In this artistic rendering of the IceCube Observatory, based on a real image of the IceCube Lab at the South Pole, a distant source emits neutrinos that are detected below the ice by IceCube sensors.

One of UW-Madison’s most far-flung laboratories received $23 million in federal funding to expand its research on subatomic particles that travel through space at nearly the speed of light.

The National Science Foundation awarded the funding earlier this month for the IceCube Neutrino Observatory, an international research collaboration led by UW-Madison and located at Amundsen–Scott South Pole Station in Antarctica.

Buried about a mile beneath sheets of ice are more than 5,100 sensors connected by a series of 86 strings that make up the world’s largest neutrino detector.

Neutrinos, also known as “ghost particles” because they propel through the universe, were first identified beyond Earth’s galaxy in 2013 by IceCube.

The additional money secured by IceCube will allow researchers to add seven new strings and more than 700 sensors even further below the sensors already in place. The new sensors will be two to three times more sensitive than the current ones.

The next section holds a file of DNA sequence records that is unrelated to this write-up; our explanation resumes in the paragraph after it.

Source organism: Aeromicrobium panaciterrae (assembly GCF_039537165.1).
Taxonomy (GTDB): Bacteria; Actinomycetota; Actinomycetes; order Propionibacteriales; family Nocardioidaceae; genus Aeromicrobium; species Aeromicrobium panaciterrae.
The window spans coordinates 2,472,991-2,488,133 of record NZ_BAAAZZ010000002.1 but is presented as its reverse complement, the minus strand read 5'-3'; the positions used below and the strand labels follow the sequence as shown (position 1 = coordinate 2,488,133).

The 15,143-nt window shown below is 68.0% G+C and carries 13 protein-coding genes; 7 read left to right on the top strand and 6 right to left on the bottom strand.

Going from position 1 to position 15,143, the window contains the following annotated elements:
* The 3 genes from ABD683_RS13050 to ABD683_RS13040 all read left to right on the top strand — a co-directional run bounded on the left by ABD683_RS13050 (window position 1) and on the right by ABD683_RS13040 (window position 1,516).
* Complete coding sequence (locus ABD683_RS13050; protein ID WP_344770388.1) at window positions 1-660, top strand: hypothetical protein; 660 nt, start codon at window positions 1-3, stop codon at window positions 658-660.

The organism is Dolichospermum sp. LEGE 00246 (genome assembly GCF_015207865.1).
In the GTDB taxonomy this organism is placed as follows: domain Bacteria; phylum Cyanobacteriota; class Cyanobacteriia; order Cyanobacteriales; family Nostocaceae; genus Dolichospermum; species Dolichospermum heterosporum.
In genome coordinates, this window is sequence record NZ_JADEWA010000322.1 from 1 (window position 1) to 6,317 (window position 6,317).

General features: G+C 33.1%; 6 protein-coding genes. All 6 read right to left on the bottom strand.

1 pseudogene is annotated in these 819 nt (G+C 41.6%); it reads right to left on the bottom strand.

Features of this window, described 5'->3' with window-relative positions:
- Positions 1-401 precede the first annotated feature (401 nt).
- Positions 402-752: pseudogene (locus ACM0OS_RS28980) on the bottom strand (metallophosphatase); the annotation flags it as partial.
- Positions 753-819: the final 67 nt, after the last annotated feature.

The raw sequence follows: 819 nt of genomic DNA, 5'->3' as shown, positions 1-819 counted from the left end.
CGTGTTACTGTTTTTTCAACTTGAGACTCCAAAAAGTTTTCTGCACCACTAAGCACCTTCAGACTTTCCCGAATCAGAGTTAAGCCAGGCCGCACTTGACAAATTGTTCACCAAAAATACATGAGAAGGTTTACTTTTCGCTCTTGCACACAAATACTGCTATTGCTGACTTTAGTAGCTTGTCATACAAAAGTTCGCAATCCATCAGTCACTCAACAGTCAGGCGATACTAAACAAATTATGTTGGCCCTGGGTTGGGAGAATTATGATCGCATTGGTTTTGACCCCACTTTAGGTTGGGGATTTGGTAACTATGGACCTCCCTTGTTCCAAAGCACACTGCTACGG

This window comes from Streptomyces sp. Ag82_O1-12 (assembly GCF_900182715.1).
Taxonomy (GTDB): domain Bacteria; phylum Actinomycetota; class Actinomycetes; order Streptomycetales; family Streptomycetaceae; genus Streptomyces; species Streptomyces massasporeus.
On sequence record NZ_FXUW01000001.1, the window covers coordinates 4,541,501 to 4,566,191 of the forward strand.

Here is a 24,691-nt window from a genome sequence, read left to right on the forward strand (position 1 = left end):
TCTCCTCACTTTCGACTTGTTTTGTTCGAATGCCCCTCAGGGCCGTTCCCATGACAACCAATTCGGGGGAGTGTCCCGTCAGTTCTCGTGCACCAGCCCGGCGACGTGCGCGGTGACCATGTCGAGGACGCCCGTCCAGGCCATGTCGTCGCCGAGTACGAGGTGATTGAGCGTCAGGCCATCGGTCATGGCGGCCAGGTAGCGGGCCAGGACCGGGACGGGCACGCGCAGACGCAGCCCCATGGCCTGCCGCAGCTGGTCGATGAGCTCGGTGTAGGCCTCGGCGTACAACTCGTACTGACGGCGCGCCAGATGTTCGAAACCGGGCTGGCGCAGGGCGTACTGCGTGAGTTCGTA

The upgrade will allow for more precise studies of the oscillation properties of neutrinos, according to Kael Hanson, director of the Wisconsin IceCube Particle Astrophysics Center.

It will also open the door to a better understanding of the ice around the detector and improve the instrument’s performance.

You have free articles remaining.

Become a Member

Register for more free articles
Stay logged in to skip the surveys

The IceCube upgrade will be a “stepping stone” to a larger project upgrade known as IceCube-Gen2 by adding two new types of sensors that will be tested as candidates for Gen2, Hanson said.

The Gen2 project will increase the surface area and volume that sensors cover tenfold.

“With IceCube, we get about one astrophysically interesting event once a month,” he said. “We need thousands of events to understand what’s going on in the cosmos.”

One of those previous events led to IceCube researchers last summer cracking a more than century-old mystery — the origin of high-energy neutrinos and cosmic rays.

The upgrade will be installed in late 2022 and early 2023.

To install each new string of sensors, staff at the South Pole will drill holes through the ice using a specialized hot-water drilling rig.

UW-Madison’s Physical Sciences Laboratory, near Stoughton, will create the customized equipment and lead the drilling operations, according to lab director Robert Paulos.

Michigan State University and international partners in Japan and Germany will help on the project and contribute roughly $14 million, bringing the total project investment to about $37 million.

Capital W: Plug in to Wisconsin politics

Subscribe to our Politics email!

* I understand and agree that registration on or use of this site constitutes agreement to its user agreement and privacy policy.